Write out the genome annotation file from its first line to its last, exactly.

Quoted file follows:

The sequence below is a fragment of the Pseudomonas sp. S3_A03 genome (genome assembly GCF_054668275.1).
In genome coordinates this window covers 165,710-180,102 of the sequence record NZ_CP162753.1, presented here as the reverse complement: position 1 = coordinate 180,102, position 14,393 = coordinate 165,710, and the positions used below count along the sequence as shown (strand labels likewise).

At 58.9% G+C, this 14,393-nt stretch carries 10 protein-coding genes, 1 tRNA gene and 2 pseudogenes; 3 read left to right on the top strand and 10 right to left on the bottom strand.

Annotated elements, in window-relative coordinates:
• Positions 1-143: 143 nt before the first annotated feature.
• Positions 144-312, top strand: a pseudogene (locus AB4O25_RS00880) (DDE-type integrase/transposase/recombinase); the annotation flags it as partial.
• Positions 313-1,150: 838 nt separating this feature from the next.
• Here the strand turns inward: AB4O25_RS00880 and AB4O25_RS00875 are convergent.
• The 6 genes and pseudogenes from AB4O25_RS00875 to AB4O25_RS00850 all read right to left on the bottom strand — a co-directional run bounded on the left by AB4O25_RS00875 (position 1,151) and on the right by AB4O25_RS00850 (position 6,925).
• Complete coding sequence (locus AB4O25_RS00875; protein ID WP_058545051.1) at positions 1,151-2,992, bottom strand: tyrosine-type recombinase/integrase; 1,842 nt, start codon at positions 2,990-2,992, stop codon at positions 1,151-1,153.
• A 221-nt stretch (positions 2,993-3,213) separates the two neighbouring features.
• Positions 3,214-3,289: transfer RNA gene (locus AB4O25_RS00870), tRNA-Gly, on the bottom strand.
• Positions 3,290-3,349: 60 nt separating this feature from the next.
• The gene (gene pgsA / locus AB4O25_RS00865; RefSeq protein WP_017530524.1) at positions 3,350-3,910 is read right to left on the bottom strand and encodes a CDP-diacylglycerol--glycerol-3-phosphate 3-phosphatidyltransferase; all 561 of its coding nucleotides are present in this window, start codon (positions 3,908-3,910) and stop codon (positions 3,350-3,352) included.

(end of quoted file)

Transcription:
The sequence below is a fragment of the Pseudomonas sp. S3_A03 genome (genome assembly GCF_054668275.1).
In genome coordinates this window covers 165,710-180,102 of the sequence record NZ_CP162753.1, presented here as the reverse complement: position 1 = coordinate 180,102, position 14,393 = coordinate 165,710, and the positions used below count along the sequence as shown (strand labels likewise).

At 58.9% G+C, this 14,393-nt stretch carries 10 protein-coding genes, 1 tRNA gene and 2 pseudogenes; 3 read left to right on the top strand and 10 right to left on the bottom strand.

Annotated elements, in window-relative coordinates:
• Positions 1-143: 143 nt before the first annotated feature.
• Positions 144-312, top strand: a pseudogene (locus AB4O25_RS00880) (DDE-type integrase/transposase/recombinase); the annotation flags it as partial.
• Positions 313-1,150: 838 nt separating this feature from the next.
• Here the strand turns inward: AB4O25_RS00880 and AB4O25_RS00875 are convergent.
• The 6 genes and pseudogenes from AB4O25_RS00875 to AB4O25_RS00850 all read right to left on the bottom strand — a co-directional run bounded on the left by AB4O25_RS00875 (position 1,151) and on the right by AB4O25_RS00850 (position 6,925).
• Complete coding sequence (locus AB4O25_RS00875; protein ID WP_058545051.1) at positions 1,151-2,992, bottom strand: tyrosine-type recombinase/integrase; 1,842 nt, start codon at positions 2,990-2,992, stop codon at positions 1,151-1,153.
• A 221-nt stretch (positions 2,993-3,213) separates the two neighbouring features.
• Positions 3,214-3,289: transfer RNA gene (locus AB4O25_RS00870), tRNA-Gly, on the bottom strand.
• Positions 3,290-3,349: 60 nt separating this feature from the next.
• The gene (gene pgsA / locus AB4O25_RS00865; RefSeq protein WP_017530524.1) at positions 3,350-3,910 is read right to left on the bottom strand and encodes a CDP-diacylglycerol--glycerol-3-phosphate 3-phosphatidyltransferase; all 561 of its coding nucleotides are present in this window, start codon (positions 3,908-3,910) and stop codon (positions 3,350-3,352) included.